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and it did seem to reflect racial divisions in america. a lot of people were remarking about that. at the same time it's very interesting and often overlooked. the same time in 1995 late summer or early fall: powell was being identified and seen as a prospective presidential candidate in 1996 on the republican ticket. clinton was really preoccupied by a prospective candidacy of colin powell. on the biz -- he was out with a memoir an autobiography that was well received and attracting huge crowds. a lot of people were lining up to get: powell book, get
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his autograph and so forth. this is exactly the same time as the o.j. simpson trial was reaching its culmination in los angeles. so it is often overlooked. how to square his popularity with the reaction of the simpson verdict. both are vying for attention, but most people did focus on the reaction to the simpson verdict. >> am happy to take any more questions. questions. we have one right they're. go ahead. >> maybe the media got it wrong. >> i'm sorry? >> the dim view. >> a dim view. >> a very interesting question. in some respects that might
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even be the case. some of the flaws in the news media remain flaws in media performance not on the same exact issue but one real.of comparison and commonality is the reaction to the oklahoma city bombing and the quick response to the us news media with print broadcast to identify suspected middle east terrorists they leave the nonetheless pretty pointedly identified this act is one of middle east terrorism. it was a knee-jerk almost reaction by the news media to the oklahoma city bombing command we see this kind of quick reaction, accurate reaction and other calamities, other events the shootings of newtown connecticut a couple of years ago our example of how the news media in the early
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hours, the 1st hours after this can get it sadly wrong. i think some of the themes the subtext, if you will about the media and 95 this is not about the media, but nonetheless it is a subsidy. we see some recurrence of these themes and issues and problems with the media then and now. a very good question. >> go ahead. >> thank you. i want to applaud you on choosing this particular year as a watershed year. my question that was actually the year i 1st came to dc as a a news intern with the washington center for politics and journalism. and i remember some of my colleagues have asserted that the oj trial actually distracted several people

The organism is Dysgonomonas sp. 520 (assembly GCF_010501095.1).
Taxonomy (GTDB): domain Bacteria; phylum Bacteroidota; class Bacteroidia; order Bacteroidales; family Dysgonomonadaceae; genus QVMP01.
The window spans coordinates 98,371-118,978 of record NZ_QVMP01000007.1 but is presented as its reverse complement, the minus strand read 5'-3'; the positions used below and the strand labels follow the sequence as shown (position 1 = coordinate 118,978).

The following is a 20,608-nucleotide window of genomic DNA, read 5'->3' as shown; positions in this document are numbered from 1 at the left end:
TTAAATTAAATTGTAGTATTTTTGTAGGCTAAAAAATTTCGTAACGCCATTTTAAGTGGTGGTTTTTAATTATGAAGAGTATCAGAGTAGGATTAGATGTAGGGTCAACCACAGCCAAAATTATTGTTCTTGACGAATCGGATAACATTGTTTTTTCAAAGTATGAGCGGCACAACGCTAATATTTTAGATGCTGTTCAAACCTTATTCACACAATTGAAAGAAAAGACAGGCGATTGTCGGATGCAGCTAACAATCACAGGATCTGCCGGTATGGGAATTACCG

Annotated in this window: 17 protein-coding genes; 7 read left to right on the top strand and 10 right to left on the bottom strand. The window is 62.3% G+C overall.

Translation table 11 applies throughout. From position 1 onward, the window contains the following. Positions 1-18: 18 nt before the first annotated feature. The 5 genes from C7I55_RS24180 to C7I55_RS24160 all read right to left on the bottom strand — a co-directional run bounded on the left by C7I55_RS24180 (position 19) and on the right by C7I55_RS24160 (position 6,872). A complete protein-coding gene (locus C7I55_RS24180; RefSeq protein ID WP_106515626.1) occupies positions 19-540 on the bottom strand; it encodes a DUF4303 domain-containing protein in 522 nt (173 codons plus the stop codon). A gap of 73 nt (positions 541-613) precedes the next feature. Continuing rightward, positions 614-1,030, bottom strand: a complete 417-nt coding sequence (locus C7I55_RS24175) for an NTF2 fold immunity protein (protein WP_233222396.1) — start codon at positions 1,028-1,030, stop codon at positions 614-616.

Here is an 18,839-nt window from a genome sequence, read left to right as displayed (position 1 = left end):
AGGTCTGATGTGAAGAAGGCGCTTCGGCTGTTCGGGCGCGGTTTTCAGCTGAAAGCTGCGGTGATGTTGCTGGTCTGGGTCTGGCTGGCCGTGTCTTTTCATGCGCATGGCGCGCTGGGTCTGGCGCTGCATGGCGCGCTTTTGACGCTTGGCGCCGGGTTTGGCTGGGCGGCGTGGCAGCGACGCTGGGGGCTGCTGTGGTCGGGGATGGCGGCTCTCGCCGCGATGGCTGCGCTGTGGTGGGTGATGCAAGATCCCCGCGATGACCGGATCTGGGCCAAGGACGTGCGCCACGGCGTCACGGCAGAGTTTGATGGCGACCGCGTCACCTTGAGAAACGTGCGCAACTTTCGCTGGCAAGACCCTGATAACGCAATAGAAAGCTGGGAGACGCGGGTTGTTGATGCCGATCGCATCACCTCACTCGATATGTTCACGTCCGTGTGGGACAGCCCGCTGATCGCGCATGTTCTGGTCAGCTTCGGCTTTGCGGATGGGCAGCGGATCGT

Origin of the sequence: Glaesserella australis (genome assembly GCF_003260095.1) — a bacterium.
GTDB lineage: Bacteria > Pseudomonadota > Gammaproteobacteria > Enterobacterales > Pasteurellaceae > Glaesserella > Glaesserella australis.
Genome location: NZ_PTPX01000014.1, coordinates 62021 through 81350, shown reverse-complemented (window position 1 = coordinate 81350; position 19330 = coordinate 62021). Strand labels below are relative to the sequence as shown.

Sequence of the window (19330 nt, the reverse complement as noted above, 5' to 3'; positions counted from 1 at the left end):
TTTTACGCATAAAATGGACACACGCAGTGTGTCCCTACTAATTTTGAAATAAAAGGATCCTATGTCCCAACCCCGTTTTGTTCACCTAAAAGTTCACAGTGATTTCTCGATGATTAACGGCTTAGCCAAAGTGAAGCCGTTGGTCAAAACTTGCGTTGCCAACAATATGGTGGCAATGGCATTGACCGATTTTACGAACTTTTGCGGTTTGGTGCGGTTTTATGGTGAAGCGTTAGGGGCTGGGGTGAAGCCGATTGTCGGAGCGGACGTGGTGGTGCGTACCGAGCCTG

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from covering policy and other important things are happening at that moment. do you feel that that is true? >> i don't believe it was a zero sum game, although the news media attention was intense, unrelenting, and it was coming you know, inescapable. so i could see how news budgets, as they were, flustered back in 1995 and they are today, but i could see herself could see how saw that was devoted to covering the oj trial. and in the preliminary, too. six months before 1995, six months after the killings and in the star of start of the trial in january 1995 really very intense times in which national enquirer in late 1994 was breaking all kinds of developments related to the simpson case. ..
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so i'm sure that was one of many effects. there was a newspaper in georgia i believe, a small newspaper that said you know we are going to ban all news about o.j. simpson. this was during the trial. we have had enough of this case and we don't want anymore about this so they announce on the front page it was going to stop covering and stop reporting about the simpson case. so that was another more dramatic and extreme reaction to the case. but one of man